Above all, he documented how blacks had lived and served alongside whites since America's birth. Black patriots fought at Lexington and Concord, Franklin pointed out in "From Slavery to Freedom," published in 1947. They crossed the Delaware with Washington and explored with Lewis and Clark. The text sold million of copies and remains required reading in college classrooms.
Late in life, Franklin chaired President Clinton's Initiative on Race and received more than 100 honorary degrees, the National Association for the Advancement of Colored People Spingarn Award and the Presidential Medal of Freedom, America's highest civilian honor.
As he aged, Franklin spent more time in the greenhouse behind his home, where he nursed orchids, than in library stacks. He fell in love with the flowers because "they're full of challenges, mystery" — the same reasons he fell in love with history.
In June, Franklin had a small role in the movie based on the book "Blood Done Signed My Name," about the public slaying of a black man in Oxford in 1970. The book's author, Tim Tyson, said at the time he wanted Franklin in the movie "because of his dignity and his shining intelligence."
Wife, editor and rock
Franklin attended historically black Fisk University, where he met Aurelia Whittington, who would be his wife, editor and rock for 58 years until her death in 1999. He planned to follow his father into law, but the lively lectures of a white professor, Ted Currier, convinced him history was his field. Currier borrowed $500 to send Franklin to Harvard University for graduate studies.
Franklin's doctoral thesis was on free blacks in antebellum North Carolina, and his wife spent part of their honeymoon in Washington, D.C., at the Census Bureau, helping him finish his research. The resulting work, "The Free Negro in North Carolina, 1790-1860," earned Franklin his doctorate and, in 1943, became his first published book.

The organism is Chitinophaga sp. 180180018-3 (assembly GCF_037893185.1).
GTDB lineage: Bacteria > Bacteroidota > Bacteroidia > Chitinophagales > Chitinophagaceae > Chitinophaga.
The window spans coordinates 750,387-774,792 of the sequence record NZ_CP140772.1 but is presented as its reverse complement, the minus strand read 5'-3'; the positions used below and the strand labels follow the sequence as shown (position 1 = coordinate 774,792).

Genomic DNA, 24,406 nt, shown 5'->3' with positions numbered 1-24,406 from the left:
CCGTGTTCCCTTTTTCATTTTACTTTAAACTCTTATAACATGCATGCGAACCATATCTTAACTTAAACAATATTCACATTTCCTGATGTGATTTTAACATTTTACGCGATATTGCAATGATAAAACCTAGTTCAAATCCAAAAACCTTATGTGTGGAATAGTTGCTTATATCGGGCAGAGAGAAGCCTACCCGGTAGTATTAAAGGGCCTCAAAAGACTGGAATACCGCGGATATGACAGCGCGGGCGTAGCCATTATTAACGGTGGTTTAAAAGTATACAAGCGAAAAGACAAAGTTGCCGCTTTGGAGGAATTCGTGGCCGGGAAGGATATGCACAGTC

Four years later, he completed his seminal work, "From Slavery to Freedom," and accepted a job at Howard University, beginning his long academic career.
Some of his greatest moments of triumph, though, were marred by bigotry.
His joy at being offered the chair of the Brooklyn College history department in 1956 was tempered by his difficulty getting a loan to buy a house in a "white" neighborhood.
In 1985, Franklin was in New York to receive the Clarence Holte Literary Award for his biography of historian George Washington Williams, a 40-year project for which he was a runner-up for the Pulitzer Prize. The next morning, he and his wife were unable to hail a taxi in front of their hotel.
Ten years later, when he was to receive the freedom medal, Franklin hosted a party for some friends at Washington's Cosmos Club, of which he had long been a member. A white woman walked up to him, handed him a slip of paper and demanded that he get her coat. He politely told the woman that any of the uniformed attendants, "and they were all in uniform," would be happy to assist her.
Trying to make a better place to live
Franklin often regarded his country like an exasperated relative, frustrated by racism's stubborn power, yet refusing to give up entirely. "I want to be out there on the firing line, helping, directing or doing something to try to make this a better world, a better place to live," Franklin told The Associated Press in 2005.
In 1993, President Clinton honored Franklin with the Charles Frankel Prize, recognizing scholarly contributions that give "eloquence and meaning ... to our ideas, hopes and dreams as American citizens." Clinton awarded Franklin the Medal of Freedom two years later.
Franklin was born Jan. 2, 1915, in the all-black town of Rentiesville, Oklahoma, where his parents moved in the mistaken belief that separation from whites would mean a better life for their young family.
His father, Buck, was an attorney. His mother, Mollie, a teacher, began taking him to school with her when he was 3. He could read and write by 5; by 6, he first became aware of the "racial divide separating me from white America."
Franklin, his mother and sister Anne were ejected from a train when his mother refused the conductor's orders to move to the overcrowded "Negro" railroad coach. As they trudged through the woods back to Rentiesville, young John Hope began to cry.
His mother pulled him aside and told him, "There was not a white person on that train or anywhere else who was any better than I was. She admonished me not to waste my energy by fretting but to save it in order to prove that I was as good as any of them."
Associated Press national writer Hillel Italie in New York contributed to this report.